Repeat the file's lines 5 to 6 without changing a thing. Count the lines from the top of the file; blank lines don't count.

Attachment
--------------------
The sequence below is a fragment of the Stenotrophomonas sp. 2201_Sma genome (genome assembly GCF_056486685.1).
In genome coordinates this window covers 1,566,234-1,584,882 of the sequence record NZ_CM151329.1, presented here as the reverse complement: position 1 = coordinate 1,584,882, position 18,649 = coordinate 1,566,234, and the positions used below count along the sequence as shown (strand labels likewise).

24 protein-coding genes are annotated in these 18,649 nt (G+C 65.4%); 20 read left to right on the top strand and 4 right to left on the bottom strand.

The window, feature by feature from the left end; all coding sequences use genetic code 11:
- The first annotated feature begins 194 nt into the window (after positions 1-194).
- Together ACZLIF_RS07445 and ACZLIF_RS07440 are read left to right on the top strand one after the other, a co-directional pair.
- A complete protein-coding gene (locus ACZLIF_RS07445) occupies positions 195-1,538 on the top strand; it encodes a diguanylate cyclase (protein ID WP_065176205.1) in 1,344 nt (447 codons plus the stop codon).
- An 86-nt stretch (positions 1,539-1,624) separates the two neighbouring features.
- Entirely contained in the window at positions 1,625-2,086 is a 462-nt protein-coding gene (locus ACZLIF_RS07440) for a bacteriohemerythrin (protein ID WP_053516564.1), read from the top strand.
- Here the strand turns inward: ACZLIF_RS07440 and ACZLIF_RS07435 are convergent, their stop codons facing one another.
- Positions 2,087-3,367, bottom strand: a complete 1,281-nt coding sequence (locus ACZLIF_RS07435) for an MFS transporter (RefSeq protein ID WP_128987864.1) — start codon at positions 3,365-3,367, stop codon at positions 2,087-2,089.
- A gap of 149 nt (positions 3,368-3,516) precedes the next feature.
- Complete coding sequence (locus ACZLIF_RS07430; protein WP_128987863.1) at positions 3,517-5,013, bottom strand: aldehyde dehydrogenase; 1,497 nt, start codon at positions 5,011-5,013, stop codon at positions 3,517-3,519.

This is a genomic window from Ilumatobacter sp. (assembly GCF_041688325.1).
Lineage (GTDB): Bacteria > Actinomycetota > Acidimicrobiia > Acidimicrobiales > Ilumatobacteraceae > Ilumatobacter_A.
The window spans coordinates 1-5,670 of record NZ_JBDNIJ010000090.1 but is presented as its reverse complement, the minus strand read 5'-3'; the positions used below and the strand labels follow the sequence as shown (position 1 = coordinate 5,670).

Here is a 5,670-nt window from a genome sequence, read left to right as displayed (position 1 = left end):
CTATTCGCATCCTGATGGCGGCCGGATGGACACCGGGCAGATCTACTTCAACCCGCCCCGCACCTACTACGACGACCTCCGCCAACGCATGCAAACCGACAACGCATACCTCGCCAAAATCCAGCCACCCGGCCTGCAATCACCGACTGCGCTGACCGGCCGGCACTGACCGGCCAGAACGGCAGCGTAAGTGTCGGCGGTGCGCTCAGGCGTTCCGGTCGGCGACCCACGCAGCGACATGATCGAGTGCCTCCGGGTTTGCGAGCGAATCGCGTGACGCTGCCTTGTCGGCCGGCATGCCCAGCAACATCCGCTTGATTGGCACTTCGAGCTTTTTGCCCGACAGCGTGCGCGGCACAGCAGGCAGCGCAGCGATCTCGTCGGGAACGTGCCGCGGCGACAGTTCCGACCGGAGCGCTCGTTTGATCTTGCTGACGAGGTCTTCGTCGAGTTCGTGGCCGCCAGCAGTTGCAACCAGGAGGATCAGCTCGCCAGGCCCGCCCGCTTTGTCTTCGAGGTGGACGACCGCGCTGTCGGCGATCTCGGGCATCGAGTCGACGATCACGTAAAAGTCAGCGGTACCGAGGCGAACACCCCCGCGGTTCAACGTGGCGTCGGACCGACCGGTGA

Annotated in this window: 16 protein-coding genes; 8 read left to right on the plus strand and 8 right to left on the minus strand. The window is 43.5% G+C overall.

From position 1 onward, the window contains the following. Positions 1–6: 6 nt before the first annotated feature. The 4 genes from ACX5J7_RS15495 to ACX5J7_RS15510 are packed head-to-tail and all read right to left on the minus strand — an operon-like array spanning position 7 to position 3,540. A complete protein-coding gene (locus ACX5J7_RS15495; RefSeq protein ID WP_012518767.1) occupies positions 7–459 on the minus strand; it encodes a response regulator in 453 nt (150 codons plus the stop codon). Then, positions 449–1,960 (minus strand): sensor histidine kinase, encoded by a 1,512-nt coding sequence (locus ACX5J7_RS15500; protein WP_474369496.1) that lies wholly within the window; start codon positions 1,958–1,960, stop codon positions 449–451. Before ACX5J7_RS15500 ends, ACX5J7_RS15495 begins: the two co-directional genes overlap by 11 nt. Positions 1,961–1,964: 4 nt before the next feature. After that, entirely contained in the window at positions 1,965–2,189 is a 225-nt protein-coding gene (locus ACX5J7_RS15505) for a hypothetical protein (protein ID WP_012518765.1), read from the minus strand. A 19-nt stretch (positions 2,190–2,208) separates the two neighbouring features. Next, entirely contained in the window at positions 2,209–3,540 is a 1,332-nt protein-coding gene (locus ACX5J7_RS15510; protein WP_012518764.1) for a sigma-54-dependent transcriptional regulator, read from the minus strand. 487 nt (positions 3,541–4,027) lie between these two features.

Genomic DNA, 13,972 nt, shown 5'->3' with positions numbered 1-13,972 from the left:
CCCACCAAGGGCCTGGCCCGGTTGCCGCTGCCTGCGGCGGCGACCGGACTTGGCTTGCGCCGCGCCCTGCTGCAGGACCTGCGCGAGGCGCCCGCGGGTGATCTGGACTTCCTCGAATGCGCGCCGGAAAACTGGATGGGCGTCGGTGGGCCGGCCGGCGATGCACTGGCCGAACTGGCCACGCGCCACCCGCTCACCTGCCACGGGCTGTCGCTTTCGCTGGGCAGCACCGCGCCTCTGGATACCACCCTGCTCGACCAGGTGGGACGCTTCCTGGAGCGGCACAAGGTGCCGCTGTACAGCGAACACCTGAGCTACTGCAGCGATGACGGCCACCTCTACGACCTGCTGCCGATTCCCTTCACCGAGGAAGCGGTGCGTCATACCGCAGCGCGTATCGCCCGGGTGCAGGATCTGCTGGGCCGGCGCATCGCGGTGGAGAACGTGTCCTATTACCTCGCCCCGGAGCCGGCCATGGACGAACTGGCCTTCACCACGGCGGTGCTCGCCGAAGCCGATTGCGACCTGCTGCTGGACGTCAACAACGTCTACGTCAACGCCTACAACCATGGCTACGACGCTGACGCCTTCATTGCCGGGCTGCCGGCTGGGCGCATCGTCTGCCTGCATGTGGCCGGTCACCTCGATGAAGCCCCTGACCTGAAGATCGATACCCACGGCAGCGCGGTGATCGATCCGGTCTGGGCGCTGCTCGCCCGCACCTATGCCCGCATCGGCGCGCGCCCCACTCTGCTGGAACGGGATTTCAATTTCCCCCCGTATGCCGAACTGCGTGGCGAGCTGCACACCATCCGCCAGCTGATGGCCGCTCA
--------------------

- The first annotated feature begins 194 nt into the window (after positions 1-194).
- Together ACZLIF_RS07445 and ACZLIF_RS07440 are read left to right on the top strand one after the other, a co-directional pair.